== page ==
Hypermiling doesn't imply driving slowly. It does, for example, include accellerating harder than most drivers do, and then switching to neutral. For most modern cars, creeping from 0-50 burns more gas than going from 0-50 quicker, and then coasting with the drive train disengaged.
          Hypermiling also means avoiding speed reduction in curves and turns, making wider turns and cutting corners closer to maximize the speed you can take the curve at, so you won't have to burn more fuel to get up to speed later.

          The

    • I'm not sure why this is modded insightful.

      First off, they put the timers on the crosswalks for the *pedestrians* who use the crosswalks. It just so happens to greatly benefit drivers who can make a better judgement on how fast to go.

      Second, big surprise, not all intersections have those countdown timers. I find that most don't.

      Third, if there is no countdown, and you are unfamiliar with the intersection, or the internal timer has schedules/triggers you cant depend on, no amount of paying attent
  • The problem (Score:2, Insightful)

    by Anonymous Coward

    The problem is all the people behind you that will speed up and tailgate you so you can they can have the pleasure of sitting at a red light faster. Your car, in a 35 mph zone - tells you to go 20mph to avoid the red - the person behind you tailgates you and honks their horn.

    • Re:The problem (Score:4, Insightful)

      by Cryacin (657549) on Wednesday April 02, 2014 @09:01AM (#46638177)
      That's when you start driving 10 mph
    • Re:The problem (Score:4, Insightful)

      by Anonymous Coward on Wednesday April 02, 2014 @09:15AM (#46638297)
      If cars are slowing down so that they can hit the next light green instead of red, then there will be some cars further back that are slowed down instead that hit the light red instead of green. This is a zero-sum game and adding complexity just for complexities' sake is never a good solution. You should always move as quickly as possible to your next waypoint. If you get stopped there, so be it - regenerative braking is the answer to that problem.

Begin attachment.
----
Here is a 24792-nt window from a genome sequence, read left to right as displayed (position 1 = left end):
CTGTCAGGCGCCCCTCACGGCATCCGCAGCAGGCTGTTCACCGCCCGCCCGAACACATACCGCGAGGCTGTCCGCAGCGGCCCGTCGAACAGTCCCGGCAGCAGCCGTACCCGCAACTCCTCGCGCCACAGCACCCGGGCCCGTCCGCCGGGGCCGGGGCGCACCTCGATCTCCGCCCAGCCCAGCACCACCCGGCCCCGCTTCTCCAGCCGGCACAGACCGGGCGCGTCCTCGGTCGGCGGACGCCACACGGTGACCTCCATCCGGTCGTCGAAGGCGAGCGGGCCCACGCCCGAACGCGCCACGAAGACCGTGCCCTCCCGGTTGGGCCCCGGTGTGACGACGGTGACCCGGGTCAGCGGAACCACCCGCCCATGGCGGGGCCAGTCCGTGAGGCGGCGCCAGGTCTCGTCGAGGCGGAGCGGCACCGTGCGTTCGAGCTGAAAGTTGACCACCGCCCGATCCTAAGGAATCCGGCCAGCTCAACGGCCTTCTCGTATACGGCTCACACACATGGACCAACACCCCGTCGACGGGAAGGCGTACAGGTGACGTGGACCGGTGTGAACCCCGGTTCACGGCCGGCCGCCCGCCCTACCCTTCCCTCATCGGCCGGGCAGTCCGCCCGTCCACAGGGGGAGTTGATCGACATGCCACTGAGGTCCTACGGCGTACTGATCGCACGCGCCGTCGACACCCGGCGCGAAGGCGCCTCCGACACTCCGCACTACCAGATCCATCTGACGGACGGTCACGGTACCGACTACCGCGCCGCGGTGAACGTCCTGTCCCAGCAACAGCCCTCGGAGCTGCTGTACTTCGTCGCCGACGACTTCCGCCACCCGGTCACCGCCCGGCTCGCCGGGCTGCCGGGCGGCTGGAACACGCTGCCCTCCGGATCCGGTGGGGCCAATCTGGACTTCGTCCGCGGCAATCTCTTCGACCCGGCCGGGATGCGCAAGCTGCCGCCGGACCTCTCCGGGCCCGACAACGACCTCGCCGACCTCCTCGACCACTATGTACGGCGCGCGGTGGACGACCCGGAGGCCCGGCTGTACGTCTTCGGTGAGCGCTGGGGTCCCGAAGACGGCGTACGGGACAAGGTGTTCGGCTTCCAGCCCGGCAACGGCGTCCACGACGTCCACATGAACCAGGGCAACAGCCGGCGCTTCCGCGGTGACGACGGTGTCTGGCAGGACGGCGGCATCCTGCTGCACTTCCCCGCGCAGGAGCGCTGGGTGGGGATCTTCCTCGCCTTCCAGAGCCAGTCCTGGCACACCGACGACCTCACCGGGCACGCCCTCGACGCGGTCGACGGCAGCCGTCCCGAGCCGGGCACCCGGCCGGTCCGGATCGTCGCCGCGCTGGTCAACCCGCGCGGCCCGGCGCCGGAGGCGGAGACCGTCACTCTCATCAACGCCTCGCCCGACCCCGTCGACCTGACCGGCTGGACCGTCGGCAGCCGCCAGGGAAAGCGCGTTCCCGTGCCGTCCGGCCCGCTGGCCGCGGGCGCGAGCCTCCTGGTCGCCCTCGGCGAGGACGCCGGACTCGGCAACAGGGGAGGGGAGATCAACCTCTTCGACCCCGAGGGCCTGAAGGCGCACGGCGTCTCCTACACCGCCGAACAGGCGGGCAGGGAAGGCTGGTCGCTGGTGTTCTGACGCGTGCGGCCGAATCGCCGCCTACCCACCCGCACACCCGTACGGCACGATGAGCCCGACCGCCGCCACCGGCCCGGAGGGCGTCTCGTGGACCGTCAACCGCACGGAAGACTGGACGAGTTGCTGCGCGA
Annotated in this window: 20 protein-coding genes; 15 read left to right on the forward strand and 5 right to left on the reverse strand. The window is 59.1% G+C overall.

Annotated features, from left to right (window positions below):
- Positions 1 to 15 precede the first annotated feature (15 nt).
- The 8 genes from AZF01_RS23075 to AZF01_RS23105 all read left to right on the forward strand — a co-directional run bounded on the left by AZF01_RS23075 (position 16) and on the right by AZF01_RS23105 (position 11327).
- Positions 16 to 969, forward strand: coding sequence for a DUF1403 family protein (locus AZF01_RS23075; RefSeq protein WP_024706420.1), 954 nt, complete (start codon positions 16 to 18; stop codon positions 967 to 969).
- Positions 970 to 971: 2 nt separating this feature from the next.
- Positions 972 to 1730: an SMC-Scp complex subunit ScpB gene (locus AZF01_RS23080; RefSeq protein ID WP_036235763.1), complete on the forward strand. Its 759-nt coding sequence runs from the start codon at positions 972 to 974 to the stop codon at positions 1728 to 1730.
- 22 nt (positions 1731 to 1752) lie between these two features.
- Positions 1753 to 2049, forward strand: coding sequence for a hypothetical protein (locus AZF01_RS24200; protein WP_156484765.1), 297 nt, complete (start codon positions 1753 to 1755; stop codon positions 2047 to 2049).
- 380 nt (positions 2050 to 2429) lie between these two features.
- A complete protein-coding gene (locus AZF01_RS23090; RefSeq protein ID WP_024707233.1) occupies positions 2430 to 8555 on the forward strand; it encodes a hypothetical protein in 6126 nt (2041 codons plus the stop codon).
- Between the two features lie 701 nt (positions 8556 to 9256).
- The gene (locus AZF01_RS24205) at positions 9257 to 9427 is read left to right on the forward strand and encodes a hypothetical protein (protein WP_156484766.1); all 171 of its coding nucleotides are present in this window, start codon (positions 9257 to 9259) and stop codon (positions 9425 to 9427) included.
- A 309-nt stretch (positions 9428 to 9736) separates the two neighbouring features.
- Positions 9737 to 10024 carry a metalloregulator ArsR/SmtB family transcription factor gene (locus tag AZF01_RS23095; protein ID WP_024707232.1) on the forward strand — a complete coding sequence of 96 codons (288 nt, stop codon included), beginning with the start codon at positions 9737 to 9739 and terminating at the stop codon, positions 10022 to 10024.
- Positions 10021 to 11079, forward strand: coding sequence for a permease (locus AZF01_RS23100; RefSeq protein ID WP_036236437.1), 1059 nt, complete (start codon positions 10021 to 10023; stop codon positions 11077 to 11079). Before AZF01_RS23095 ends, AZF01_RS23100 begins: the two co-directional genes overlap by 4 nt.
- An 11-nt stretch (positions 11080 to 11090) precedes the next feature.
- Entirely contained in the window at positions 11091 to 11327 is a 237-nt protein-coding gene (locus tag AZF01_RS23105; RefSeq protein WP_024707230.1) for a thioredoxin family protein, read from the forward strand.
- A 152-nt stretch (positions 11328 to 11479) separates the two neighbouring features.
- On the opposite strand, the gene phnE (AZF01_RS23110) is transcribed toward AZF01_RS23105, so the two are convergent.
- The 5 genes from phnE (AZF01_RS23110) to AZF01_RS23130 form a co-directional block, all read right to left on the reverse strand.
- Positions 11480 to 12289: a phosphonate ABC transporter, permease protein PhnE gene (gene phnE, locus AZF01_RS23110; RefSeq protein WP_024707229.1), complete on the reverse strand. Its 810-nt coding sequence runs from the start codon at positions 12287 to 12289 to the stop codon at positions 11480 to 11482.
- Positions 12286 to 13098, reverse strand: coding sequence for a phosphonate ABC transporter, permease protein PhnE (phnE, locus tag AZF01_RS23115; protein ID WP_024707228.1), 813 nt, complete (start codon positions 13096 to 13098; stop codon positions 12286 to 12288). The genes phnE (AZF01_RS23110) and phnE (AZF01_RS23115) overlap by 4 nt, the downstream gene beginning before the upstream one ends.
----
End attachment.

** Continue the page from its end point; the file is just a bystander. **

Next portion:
• If cars are slowing down so that they can hit the next light green instead of red, then there will be some cars further back that are slowed down instead that hit the light red instead of green.

        No. The system is advising you so that you can go through the next green without having stopping first. There is nothing to be gained by those behind you to have you arrive at the red signal and stop, before starting again. That would actually mean you went through the green light later (having to start moving from a stop), and so would be more likely to delay the people behind you and make them more likely to hit a red.

    • by PFactor (135319)
      It would probably work best if all cars had that information, so other drivers didn't incorrectly assume you're just an asshat driver.
    • Why is the opinion of the person behind me my problem? If he's a tailgater, he'll probably tailgate at any speed. And if we are travelling at a slower speed, that's then safer for me.

    • by Immerial (1093103) on Wednesday April 02, 2014 @11:04AM (#46639317) Homepage
      Or as it has happened IRL... they mash the gas peddle, swerve around you to get in front, flip you the bird, scream at you with the window rolled down, only to have to stop four seconds later, as you slowly drive up right behind them at the light :P
  • by 140Mandak262Jamuna (970587) on Wednesday April 02, 2014 @09:01AM (#46638171) Journal
    Even in India there are count down clocks on many signals, telling you how many seconds of red is remaining or how many seconds of green is remaining. Just simple feedback like this would reduce accidents and save fuel for the drivers. This technology is easier to implement in a phased manner all over the country rather than fancy-nancy technology involving "the cloud" and such stuff.
    • Yes, but those are proven to decrease ticket revenue. Why do you think red light cameras are so much more popular?